Bank of England Governor Mervyn King said in a statement on Monday that the reporting regime could no longer be left solely in the hands of the private banks. Reuters

Among the many juicy tidbits revealed by the recently published Wikileaks documents were Bank of England (BoEE) chief’s Mervyn King’s concerns about Prime Minister David Cameron’s lack of experience.

According to a diplomatic cable Wikileaks acquired, and published by the Guardian newspaper, U.S. Ambassador Louis Susman informed Secretary of State Hillary Clinton by letter that during a mid-February meeting with King (ahead of the British elections in May) that “King expressed great concern about Conservative leaders’ [Cameron] lack of experience.”

Moreover, according to Susman, King “opined that party leader David Cameron and Shadow Chancellor George Osborne have not fully grasped the pressures they will face from different groups when attempting to cut spending.”

For his part, Cameron has publicly backed King and said the BoE boss is “doing a good job,” according to a spokesman.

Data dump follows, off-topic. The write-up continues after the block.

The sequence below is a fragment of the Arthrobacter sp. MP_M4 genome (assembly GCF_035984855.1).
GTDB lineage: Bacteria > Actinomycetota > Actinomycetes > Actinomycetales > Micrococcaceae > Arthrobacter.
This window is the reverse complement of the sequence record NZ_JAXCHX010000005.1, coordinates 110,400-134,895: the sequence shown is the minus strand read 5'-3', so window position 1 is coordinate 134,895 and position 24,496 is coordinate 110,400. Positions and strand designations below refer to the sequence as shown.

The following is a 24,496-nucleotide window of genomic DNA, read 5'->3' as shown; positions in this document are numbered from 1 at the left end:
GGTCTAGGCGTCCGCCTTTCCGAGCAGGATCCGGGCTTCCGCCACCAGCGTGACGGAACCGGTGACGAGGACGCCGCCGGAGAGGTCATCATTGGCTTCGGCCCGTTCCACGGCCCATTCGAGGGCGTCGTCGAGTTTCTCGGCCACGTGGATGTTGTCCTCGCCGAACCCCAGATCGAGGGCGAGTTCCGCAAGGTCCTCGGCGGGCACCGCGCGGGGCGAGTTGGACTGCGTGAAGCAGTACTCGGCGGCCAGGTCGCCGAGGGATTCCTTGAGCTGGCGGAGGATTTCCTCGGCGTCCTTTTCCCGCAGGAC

In response to the potentially embarrassing revelations, a spokesman for the Bank of England stated: “The Governor [King] has a very effective relationship with both the Chancellor and the Prime Minister.”

King may have other troubles from various other fronts as well.

Policymaker Adam Posen recently said he was “uncomfortable” with the BoE’s support for the coalition government’s deficit reduction program. He warned such support was “too political, too much of a statement.”

Alistair Darling, the fomer UK finance minister, warned of the dangers of the central bank getting too close to any political party.

“The bank must think long and hard about what it says,” Darling wrote in the Financial Times. “To become identified with one political party would be fatal to its reputation. It is imperative that the independence of the bank remain absolute.”

Most dramatically, former BoE policy maker David Blanchflower has called on King to quit his position.

In a piece published in The Guardian, Blanchflower said King “committed the unforgivable sin of compromising the independence of the Bank of England by involving himself in the economic policy of the coalition. He is expected to be politically neutral but has shown himself to be politically biased and as a result is now in an untenable position. King must go.”

Blanchflower also said that King's thirst for power and influence had clouded his judgement one too many times.

King is scheduled to step down after his second five- year term as BoE Governor on 30 June 2013.